HP cites “serious accounting improprieties, disclosure failures and outright misrepresentations at Autonomy Corp. PLC," which it purchased for $10-billion.
NEW YORK—Hewlett-Packard says a British search engine company it bought last year for US$10 billion misrepresented its finances, resulting in a massive writedown of the value of the business.
HP is avoiding calling it a fraud, but it says there were “serious accounting improprieties, disclosure failures and outright misrepresentations at Autonomy Corporation PLC.”
HP is taking an US$8.8-billion charge in its latest quarter to align the accounting value of Autonomy with its real value. It said most of that charge was due to the fictional accounting at Autonomy.
Among other things, Autonomy makes search engines that help companies find vital information stored across computer networks. Acquiring it was part of an attempt by HP to strengthen its portfolio of high-value products and services for corporations and government agencies.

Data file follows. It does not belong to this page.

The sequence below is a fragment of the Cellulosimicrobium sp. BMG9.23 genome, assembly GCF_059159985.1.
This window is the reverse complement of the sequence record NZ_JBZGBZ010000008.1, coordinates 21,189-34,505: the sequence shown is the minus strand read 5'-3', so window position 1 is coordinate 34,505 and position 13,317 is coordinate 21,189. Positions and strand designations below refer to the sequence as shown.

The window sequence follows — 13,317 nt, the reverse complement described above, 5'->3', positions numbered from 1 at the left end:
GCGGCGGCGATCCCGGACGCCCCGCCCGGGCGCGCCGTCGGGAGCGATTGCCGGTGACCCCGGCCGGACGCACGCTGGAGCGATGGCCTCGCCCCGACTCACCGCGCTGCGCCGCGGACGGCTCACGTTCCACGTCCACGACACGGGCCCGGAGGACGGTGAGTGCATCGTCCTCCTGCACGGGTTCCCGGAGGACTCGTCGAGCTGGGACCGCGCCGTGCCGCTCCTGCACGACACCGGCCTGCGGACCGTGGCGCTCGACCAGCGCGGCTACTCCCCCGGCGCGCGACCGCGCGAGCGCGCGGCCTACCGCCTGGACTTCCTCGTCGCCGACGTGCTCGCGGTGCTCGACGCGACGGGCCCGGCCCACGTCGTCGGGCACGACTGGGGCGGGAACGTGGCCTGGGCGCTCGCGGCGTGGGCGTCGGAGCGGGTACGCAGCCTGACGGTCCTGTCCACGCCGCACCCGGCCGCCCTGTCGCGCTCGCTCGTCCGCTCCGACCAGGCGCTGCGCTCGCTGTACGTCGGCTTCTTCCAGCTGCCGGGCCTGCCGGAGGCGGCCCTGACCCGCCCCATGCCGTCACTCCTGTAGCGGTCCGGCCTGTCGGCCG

The revelation is another blow for HP, which is struggling to reinvent itself.
HP’s net loss for the fiscal fourth quarter, which ended Oct. 31, amounted to $6.85 billion, compared with net income of $239 million in the same period last year.
It was the second mammoth loss in a row for HP. In the third fiscal quarter, it lost a record $8.86 billion due to a charge for another acquisition—Electronic Data Systems, a technology consulting service that it bought for $13 billion in 2009.
In that case, HP didn’t blame improper accounting, just results that didn’t live up to expectations.
Excluding the charges in the latest quarter HP’s revenue was $30.0 billion, down seven per cent from last year and below analyst expectations at $30.5 billion.